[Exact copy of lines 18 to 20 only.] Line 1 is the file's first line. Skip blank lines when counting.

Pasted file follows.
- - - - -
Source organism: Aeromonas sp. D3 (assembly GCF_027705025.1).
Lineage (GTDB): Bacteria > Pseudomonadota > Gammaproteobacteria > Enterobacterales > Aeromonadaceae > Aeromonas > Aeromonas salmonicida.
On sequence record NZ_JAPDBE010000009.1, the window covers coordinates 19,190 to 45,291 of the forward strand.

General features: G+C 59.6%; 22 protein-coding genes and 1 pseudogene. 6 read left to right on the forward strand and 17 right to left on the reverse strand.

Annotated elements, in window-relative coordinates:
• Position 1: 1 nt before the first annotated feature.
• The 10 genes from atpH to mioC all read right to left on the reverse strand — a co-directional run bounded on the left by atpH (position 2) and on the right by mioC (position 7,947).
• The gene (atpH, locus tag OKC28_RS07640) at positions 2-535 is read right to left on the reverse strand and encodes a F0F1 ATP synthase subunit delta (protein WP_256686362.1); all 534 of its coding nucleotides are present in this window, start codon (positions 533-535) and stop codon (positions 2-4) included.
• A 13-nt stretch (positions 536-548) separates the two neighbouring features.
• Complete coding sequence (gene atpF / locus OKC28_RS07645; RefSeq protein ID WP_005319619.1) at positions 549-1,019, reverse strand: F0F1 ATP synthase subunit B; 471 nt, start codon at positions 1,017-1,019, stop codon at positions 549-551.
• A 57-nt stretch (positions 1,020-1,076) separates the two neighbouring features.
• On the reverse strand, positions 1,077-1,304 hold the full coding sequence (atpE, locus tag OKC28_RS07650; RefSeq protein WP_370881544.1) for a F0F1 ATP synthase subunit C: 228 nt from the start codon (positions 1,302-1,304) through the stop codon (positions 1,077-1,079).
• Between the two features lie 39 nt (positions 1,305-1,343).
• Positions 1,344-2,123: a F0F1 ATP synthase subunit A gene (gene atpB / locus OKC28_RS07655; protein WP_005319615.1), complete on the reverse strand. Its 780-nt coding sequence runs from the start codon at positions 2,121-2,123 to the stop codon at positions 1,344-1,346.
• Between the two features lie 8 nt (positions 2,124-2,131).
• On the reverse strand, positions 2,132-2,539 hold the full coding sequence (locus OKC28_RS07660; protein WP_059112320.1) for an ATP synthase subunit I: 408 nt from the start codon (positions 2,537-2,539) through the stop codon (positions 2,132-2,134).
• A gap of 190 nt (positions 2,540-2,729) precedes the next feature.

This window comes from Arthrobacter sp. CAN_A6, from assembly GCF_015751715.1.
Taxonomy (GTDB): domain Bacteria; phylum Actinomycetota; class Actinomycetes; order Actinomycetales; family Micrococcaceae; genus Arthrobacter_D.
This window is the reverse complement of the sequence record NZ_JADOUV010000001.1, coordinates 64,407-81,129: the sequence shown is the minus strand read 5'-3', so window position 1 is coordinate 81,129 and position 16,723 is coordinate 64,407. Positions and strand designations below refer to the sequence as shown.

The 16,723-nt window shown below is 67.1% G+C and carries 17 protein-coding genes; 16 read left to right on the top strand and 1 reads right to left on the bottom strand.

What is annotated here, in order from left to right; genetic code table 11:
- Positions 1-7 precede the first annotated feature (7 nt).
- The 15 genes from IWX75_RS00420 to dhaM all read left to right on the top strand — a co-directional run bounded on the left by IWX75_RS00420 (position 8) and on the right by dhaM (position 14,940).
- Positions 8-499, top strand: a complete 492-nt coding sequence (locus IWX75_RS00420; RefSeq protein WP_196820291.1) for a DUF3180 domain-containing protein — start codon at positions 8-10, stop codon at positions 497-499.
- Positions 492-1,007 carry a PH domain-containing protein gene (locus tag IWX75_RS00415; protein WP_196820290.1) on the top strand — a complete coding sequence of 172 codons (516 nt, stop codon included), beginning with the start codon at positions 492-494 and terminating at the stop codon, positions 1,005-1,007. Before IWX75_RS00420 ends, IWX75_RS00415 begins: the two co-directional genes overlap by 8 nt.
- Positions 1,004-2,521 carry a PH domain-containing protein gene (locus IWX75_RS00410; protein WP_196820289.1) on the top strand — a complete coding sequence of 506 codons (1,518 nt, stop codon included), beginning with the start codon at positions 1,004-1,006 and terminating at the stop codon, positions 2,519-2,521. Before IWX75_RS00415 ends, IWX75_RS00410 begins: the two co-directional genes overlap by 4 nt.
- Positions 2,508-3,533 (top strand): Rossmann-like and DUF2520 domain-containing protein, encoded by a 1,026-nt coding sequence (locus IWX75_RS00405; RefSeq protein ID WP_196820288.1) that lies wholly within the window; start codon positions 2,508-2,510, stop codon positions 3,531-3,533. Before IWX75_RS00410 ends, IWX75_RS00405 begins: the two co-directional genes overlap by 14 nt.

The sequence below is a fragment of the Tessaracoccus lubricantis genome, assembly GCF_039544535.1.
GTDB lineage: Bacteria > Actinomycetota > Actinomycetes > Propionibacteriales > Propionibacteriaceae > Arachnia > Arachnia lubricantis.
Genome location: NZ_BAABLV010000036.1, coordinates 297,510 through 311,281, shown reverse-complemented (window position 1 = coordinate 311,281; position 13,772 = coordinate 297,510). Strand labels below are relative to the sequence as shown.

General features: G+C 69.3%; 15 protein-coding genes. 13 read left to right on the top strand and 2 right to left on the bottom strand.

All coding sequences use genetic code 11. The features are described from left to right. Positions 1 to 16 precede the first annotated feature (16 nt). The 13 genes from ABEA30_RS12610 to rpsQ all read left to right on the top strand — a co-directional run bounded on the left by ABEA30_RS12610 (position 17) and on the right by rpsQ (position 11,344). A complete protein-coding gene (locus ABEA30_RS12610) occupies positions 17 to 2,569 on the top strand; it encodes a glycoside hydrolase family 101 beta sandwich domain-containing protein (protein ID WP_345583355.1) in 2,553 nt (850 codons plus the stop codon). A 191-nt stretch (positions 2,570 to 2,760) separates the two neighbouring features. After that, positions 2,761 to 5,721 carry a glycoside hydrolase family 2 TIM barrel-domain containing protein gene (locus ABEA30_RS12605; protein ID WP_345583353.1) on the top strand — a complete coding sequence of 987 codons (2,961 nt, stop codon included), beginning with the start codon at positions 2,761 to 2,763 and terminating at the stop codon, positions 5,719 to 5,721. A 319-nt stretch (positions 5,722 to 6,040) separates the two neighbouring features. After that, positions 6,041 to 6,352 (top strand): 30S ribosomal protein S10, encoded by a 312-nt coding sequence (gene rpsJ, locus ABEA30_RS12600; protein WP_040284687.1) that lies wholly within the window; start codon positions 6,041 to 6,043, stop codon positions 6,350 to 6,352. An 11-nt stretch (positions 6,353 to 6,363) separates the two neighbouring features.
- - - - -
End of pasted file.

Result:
This window comes from Arthrobacter sp. CAN_A6, from assembly GCF_015751715.1.
Taxonomy (GTDB): domain Bacteria; phylum Actinomycetota; class Actinomycetes; order Actinomycetales; family Micrococcaceae; genus Arthrobacter_D.
This window is the reverse complement of the sequence record NZ_JADOUV010000001.1, coordinates 64,407-81,129: the sequence shown is the minus strand read 5'-3', so window position 1 is coordinate 81,129 and position 16,723 is coordinate 64,407. Positions and strand designations below refer to the sequence as shown.